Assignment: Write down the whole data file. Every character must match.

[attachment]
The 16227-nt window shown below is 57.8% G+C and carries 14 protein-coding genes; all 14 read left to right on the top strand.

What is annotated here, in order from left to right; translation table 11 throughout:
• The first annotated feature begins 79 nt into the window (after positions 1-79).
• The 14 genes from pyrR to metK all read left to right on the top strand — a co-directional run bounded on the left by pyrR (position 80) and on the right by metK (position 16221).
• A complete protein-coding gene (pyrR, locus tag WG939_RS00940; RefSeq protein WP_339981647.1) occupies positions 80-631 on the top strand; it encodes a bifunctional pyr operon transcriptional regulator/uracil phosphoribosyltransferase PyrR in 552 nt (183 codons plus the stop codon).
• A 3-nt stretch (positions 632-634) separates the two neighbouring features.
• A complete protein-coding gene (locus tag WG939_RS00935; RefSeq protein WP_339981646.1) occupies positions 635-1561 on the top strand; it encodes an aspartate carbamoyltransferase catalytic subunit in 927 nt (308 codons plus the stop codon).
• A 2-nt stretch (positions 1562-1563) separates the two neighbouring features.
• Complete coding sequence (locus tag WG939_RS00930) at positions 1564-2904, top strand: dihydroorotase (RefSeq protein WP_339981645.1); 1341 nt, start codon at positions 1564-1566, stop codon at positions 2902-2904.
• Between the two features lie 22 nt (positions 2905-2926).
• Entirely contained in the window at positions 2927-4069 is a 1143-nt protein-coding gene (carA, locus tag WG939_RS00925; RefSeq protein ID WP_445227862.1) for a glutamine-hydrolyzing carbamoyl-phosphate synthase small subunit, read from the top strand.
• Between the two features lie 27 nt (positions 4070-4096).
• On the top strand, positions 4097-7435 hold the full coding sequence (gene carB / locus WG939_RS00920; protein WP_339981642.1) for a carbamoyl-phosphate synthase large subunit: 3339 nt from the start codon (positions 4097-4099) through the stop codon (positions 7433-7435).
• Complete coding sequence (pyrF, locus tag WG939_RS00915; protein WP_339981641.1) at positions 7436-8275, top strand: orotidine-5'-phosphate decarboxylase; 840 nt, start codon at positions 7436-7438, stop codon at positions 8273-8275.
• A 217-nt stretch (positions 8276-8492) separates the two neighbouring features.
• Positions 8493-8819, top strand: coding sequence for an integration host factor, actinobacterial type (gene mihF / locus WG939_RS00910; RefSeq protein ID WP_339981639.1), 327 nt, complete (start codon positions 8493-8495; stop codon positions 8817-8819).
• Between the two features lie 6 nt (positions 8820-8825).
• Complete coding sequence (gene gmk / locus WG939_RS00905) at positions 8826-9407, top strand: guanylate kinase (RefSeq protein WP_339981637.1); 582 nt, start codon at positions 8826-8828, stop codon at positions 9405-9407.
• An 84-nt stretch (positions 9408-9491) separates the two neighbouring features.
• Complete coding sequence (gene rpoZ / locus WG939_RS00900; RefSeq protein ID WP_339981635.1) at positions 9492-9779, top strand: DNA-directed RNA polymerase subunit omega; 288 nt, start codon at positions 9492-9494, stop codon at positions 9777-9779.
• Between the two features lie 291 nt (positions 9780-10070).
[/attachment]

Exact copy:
The 16227-nt window shown below is 57.8% G+C and carries 14 protein-coding genes; all 14 read left to right on the top strand.

What is annotated here, in order from left to right; translation table 11 throughout:
• The first annotated feature begins 79 nt into the window (after positions 1-79).
• The 14 genes from pyrR to metK all read left to right on the top strand — a co-directional run bounded on the left by pyrR (position 80) and on the right by metK (position 16221).
• A complete protein-coding gene (pyrR, locus tag WG939_RS00940; RefSeq protein WP_339981647.1) occupies positions 80-631 on the top strand; it encodes a bifunctional pyr operon transcriptional regulator/uracil phosphoribosyltransferase PyrR in 552 nt (183 codons plus the stop codon).
• A 3-nt stretch (positions 632-634) separates the two neighbouring features.
• A complete protein-coding gene (locus tag WG939_RS00935; RefSeq protein WP_339981646.1) occupies positions 635-1561 on the top strand; it encodes an aspartate carbamoyltransferase catalytic subunit in 927 nt (308 codons plus the stop codon).
• A 2-nt stretch (positions 1562-1563) separates the two neighbouring features.
• Complete coding sequence (locus tag WG939_RS00930) at positions 1564-2904, top strand: dihydroorotase (RefSeq protein WP_339981645.1); 1341 nt, start codon at positions 1564-1566, stop codon at positions 2902-2904.
• Between the two features lie 22 nt (positions 2905-2926).
• Entirely contained in the window at positions 2927-4069 is a 1143-nt protein-coding gene (carA, locus tag WG939_RS00925; RefSeq protein ID WP_445227862.1) for a glutamine-hydrolyzing carbamoyl-phosphate synthase small subunit, read from the top strand.
• Between the two features lie 27 nt (positions 4070-4096).
• On the top strand, positions 4097-7435 hold the full coding sequence (gene carB / locus WG939_RS00920; protein WP_339981642.1) for a carbamoyl-phosphate synthase large subunit: 3339 nt from the start codon (positions 4097-4099) through the stop codon (positions 7433-7435).
• Complete coding sequence (pyrF, locus tag WG939_RS00915; protein WP_339981641.1) at positions 7436-8275, top strand: orotidine-5'-phosphate decarboxylase; 840 nt, start codon at positions 7436-7438, stop codon at positions 8273-8275.
• A 217-nt stretch (positions 8276-8492) separates the two neighbouring features.
• Positions 8493-8819, top strand: coding sequence for an integration host factor, actinobacterial type (gene mihF / locus WG939_RS00910; RefSeq protein ID WP_339981639.1), 327 nt, complete (start codon positions 8493-8495; stop codon positions 8817-8819).
• Between the two features lie 6 nt (positions 8820-8825).
• Complete coding sequence (gene gmk / locus WG939_RS00905) at positions 8826-9407, top strand: guanylate kinase (RefSeq protein WP_339981637.1); 582 nt, start codon at positions 8826-8828, stop codon at positions 9405-9407.
• An 84-nt stretch (positions 9408-9491) separates the two neighbouring features.
• Complete coding sequence (gene rpoZ / locus WG939_RS00900; RefSeq protein ID WP_339981635.1) at positions 9492-9779, top strand: DNA-directed RNA polymerase subunit omega; 288 nt, start codon at positions 9492-9494, stop codon at positions 9777-9779.
• Between the two features lie 291 nt (positions 9780-10070).